Exchange Matters / September 29, 2020

Global Ties Network Citizen Diplomacy Map

By Aly Hill and Felecia Maxfield-Barrett, Utah Council for Citizen Diplomacy

COVID-19 has presented unique challenges to the exchange field and our ability to meet international visitors in person. What was once diplomacy “one handshake at a time,” has become diplomacy one email message, one phone call, and one ZOOM meeting at a time. While the Utah Council for Citizen Diplomacy (UCCD) remains committed to our mission: to promote respect and understanding between the people of Utah and the international community other nations, we had to get creative.

In our journey to foster understanding, strengthen international relations, and learn from those dealing with the COVID-19 pandemic a world away, the UCCD and other Global Ties U.S. Community-Based Members launched the Citizen Diplomacy Map: A Journey Of International Friendships.

The interactive map tells the stories of International Visitor Leadership Program and other U.S. Department of State Bureau of Educational and Cultural Affairs exchange alumni. We received more than 45 submissions from Community-Based Members across the U.S., representing alumni stories from 36 countries. The stories collected are impactful and humbling, and demonstrate how exchange alumni are applying the knowledge, skills, and resources from their U.S. exchange programs back in their home countries to navigate the COVID-19 pandemic.

It is our hope that by utilizing the transformative power of storytelling, the Citizen Diplomacy Map can be used as an advocacy tool to share with donors, stakeholders, and elected officials in a meaningful way. Storytelling helps us make sense of the world we live in, motivate change, and stay connected even when we’re worlds apart.


Josephine Kaola, Papua New Guinea
2019 IVLP Alum: NGO Management with Meridian International Center

After experiencing the nonprofit sector in Utah, which she shared “inspired and challenged her,” Josephine began advocating for volunteerism in nonprofits through social media, one-on-one conversations, and her personal commitment to volunteer. She additionally has conducted leadership seminar projects called “Giving Back to our Communities,” which promote volunteerism while emphasizing the role of leadership. Josephine’s appreciation for how deeply U.S. citizens value volunteerism inspired her to instill this same veneration in Papua New Guinea. “Everyone wants to give back to the community, whether they are children, university students, or adults,” she said.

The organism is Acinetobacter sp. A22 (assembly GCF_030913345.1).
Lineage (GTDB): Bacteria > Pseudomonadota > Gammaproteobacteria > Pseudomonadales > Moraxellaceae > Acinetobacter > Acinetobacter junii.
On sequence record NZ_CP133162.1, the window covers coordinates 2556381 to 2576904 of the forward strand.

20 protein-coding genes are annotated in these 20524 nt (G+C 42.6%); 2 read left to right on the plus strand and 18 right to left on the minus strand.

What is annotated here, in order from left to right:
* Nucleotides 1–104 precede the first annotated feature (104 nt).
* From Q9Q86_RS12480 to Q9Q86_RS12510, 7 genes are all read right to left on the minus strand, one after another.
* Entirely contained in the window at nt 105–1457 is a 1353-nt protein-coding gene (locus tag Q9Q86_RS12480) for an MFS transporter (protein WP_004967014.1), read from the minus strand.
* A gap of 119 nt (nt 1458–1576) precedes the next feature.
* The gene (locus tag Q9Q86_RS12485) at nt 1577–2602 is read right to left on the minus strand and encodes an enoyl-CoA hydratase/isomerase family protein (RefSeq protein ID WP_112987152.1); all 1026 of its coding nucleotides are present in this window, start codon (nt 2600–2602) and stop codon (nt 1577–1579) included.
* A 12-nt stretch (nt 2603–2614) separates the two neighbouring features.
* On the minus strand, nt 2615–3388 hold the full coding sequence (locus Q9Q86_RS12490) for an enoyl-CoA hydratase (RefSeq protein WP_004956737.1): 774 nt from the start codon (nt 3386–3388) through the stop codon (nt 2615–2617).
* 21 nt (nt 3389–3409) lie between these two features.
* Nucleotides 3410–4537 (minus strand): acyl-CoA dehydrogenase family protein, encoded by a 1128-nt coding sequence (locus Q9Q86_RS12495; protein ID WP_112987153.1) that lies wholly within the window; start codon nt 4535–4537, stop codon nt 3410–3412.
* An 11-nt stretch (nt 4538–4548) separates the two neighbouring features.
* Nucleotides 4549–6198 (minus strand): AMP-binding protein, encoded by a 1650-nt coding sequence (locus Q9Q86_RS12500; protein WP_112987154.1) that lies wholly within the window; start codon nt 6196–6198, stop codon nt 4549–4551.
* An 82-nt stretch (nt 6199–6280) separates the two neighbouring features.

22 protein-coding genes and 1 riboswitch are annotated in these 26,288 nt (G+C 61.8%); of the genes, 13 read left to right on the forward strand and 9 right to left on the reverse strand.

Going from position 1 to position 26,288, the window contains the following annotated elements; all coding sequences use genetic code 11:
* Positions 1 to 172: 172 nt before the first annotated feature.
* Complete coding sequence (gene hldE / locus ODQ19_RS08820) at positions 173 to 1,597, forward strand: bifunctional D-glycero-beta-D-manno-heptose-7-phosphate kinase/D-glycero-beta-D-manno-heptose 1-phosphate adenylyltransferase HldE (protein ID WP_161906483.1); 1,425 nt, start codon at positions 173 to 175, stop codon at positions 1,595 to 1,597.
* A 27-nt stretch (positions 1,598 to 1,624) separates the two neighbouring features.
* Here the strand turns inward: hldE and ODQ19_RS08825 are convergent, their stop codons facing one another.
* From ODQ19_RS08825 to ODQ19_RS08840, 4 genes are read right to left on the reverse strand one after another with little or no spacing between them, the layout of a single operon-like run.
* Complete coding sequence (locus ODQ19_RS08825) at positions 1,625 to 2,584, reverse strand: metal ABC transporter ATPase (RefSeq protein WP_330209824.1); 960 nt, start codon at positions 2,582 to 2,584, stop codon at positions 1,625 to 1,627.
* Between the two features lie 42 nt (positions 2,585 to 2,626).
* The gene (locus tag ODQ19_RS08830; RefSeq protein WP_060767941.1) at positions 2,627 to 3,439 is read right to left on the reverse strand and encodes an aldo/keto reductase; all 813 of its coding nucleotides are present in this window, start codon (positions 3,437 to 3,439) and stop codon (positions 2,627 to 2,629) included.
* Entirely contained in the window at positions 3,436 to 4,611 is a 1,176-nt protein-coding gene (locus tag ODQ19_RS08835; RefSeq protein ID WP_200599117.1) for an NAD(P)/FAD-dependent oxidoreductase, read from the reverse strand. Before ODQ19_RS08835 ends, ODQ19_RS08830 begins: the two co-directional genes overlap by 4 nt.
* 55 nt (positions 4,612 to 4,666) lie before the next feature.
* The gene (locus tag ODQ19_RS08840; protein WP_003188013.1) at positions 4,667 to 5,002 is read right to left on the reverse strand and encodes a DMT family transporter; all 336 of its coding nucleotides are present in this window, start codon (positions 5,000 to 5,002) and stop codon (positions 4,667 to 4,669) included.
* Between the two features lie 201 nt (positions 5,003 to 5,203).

Dr. Anupam Sarker, Bangladesh
2018 IVLP Alum: Strengthening a One Health Response to a Potential Pandemic with Graduate School USA

As I am an epidemiologist and working in IEDCR (the CDC of Bangladesh), I have been in the thick of the action from the beginning. I was part of the team which investigated and did contact tracing of the first-ever detected COVID-19 patient in our country. Since then, we are helping the local health authorities of different parts of the country regarding COVID-19 case investigation and has been a very difficult time for our country and the rest of the world. For an epidemiologist like me, this [IVLP and COVID-19] has also been a tremendous learning experience.”


Sebastián Homps, Argentina
2016 IVLP Alum: NGO Management with FHI 360

“I have been called the ‘Denver lover’ in my IVLP group. I was amazed by Rocky Mountain National Park and the Botanic Gardens, the art of 16th Street, and the work of the Children’s Hospital and other local NGOs. I loved everything. As executive director of the NGO Amigos de la Patagonia, my biggest challenge is motivating my team to work remotely and to continue carrying out our mission. Many sponsors are cutting budgets and no longer making donations to NGOs. It is a new challenge to reinvent ourselves. We will get out of this storm! And we will come out strengthened.”


Nada Al Toufaily, Lebanon
2020 IVLP Alum: Volunteerism and Civil Action, with World Learning

”The world is going to change into a better place [after the pandemic] because people know their priorities. Now is the time to take care of each other and spend time … helping others. As we commit to social distancing and other best practices to stop COVID-19, we can stretch our muscles of services to one another.”





John Sam-Arthur, Ghana
2017 IVLP Alum: Edward Murrow Program for Journalists with Graduate School USA

“[COVID-19] is a lesson to Ghana that we need more access to running water. Thanks to COVID-19, there has been a push to install more Veronica Buckets in public areas to encourage hand washing. This is a plastic bucket with a tap near the bottom so people can wash their hands under flowing water. Sanitation is my passion, and I use photos from my travels to the U.S. when educating people about how and why we need to do a better job with waste management. Every problem can be an opportunity, and I see COVID as a challenge and an opportunity for us to get our act together around sanitation.”


Nandan Sinha, India

2018 IVLP Alum: U.S.-India Space Cooperation, with Cultural Vistas

“Still fresh in our memories are the tours of SpaceX in LA and the Kennedy Space Center, where Falcon took off carrying the capsule of astronauts. We cannot thank you enough for these opportunities. IVLP provided us with an amazing set of hosts who made our visits so memorable. Back here, the U.S. embassy has been regularly in touch with us for various events they conduct locally. Last year, they celebrated 50 years of Apollo landing on the Moon. I was a speaker at one of the events. I wish the U.S.A. a return to peace soon and speedy recovery from the pandemic.”


These are just some of the stories and updates from exchange alumni. To see more, visit